A bowel cancer patient given a terminal diagnosis after doctors missed her symptoms has died, days before she and her husband were to renew their wedding vows.
Toni Adie-Kinraid, a Dunedin mother of two, suffered severe symptoms before she was taken seriously.
Last year, when the 37-year-old was finally diagnosed with bowel cancer, it was incurable as it was too far advanced.
Toni knew she had just months to live when she spoke to the Herald in May as part of a series about inadequate cancer care in New Zealand.
"My chance to fight was taken away from me. A long life with my loving husband and two beautiful girls was taken away from me because my doctor didn't think it was serious and that's just not fair," she said at the time.
She and husband Shaun had planned to renew their vows this weekend. But on Tuesday Toni died, surrounded by her family.
Shaun said the shock of her death was hitting him in waves.
"It was sudden. Even though we knew it was going to happen, everyone got a bit complacent about how long she had," he said.
• Cancer: $15 million paid to cancer sufferers let down by public system
• Cancer sufferers wait up to six months for treatment - 'it's costing lives'
• Cancer series: Experts on failing system, need for medical accountability
On Tuesday night Shaun had stayed to hold Toni's hand before she went to sleep. That was the last time they spoke to each other.
He had dropped their girls off at school on Wednesday morning before the hospice called, advising him to come in.
A huge number of people visited that day to say goodbye, although Toni was unable to communicate with them.
Then Toni's sister, Michelle, asked if Shaun wanted some time on his own with his wife.
"I had said no earlier, but this time I said 'Yes, I do'. So I was the only one left in the room."
Toni opened her eyes a little and she recognised him, Shaun said. Then she died.
In May the Herald reported that ACC had found Toni could have been saved if an exam had been performed in 2015.
The young mum repeatedly went to the doctor with blood in her stool after waking in the night with intense stomach cramps and constipation. Each time she was given medication and sent home without being examined.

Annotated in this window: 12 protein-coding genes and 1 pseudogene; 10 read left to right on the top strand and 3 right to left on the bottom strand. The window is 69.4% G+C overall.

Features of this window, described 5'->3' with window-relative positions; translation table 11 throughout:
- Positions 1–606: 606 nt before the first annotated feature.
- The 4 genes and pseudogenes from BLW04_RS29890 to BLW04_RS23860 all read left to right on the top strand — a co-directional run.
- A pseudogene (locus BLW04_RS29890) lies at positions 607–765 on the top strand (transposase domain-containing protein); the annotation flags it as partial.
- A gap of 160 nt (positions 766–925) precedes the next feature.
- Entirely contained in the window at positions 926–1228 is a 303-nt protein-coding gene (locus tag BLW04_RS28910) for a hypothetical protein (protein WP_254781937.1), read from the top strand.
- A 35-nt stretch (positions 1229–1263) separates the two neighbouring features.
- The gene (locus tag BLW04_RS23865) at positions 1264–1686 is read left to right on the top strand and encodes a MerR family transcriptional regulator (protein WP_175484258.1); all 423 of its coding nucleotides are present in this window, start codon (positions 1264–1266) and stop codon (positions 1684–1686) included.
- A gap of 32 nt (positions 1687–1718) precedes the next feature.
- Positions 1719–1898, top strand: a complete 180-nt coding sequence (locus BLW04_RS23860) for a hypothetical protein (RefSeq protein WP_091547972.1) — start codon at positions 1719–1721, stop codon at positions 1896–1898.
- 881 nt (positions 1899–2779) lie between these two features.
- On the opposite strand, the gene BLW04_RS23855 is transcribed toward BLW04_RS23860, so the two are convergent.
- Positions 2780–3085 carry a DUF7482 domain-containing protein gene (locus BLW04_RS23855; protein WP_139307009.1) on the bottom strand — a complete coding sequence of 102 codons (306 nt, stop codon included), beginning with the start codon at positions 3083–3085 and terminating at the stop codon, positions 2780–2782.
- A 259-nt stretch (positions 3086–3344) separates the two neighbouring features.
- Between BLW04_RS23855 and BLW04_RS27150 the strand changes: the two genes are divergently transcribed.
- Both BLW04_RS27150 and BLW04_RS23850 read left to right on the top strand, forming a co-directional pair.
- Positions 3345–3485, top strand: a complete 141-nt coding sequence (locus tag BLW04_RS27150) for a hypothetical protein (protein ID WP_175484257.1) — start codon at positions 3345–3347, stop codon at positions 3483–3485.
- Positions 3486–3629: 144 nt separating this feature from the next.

She started thinking all her pain was in her head.
"I would come home to my husband and say 'I just need to cut dairy out of my diet or gluten, obviously there's nothing wrong with me'."
Finally intense tailbone pain led Toni to present to a different doctor in February 2018.
"I was in tears by this stage because the pain was just so intense. The new doctor did an immediate rectal examination and could feel the mass," she said.
Within three days, an internal examination by a specialist had found the cancer, but it was too late - the prognosis was terminal.
Toni shared her story with the Herald in the hope that lessons could be learned from her case.
She was one of hundreds of Kiwi cancer sufferers that have received taxpayer-funded payouts from ACC after being let down by the public health system.
A Herald investigation found more than $15 million had been paid in the past five years after their cases were misdiagnosed, or not diagnosed quickly enough.
Toni said she had never received an apology from the GP nor been contacted since the error was discovered.
The general practice declined to comment to the Herald in May. It is understood the GP is still practising.
Toni had been due for urgent radiation on her biggest tumour on Friday as it had broken through the lung wall, Shaun said.
"We were planning to renew our wedding vows on the weekend," Shaun said.
"As hard as it is, it's a blessing she's not suffering any longer. It's going to be a hard road to go forward at this stage."
Toni's funeral will be held at 1.30pm next Tuesdayat Hope and Sons in Dunedin.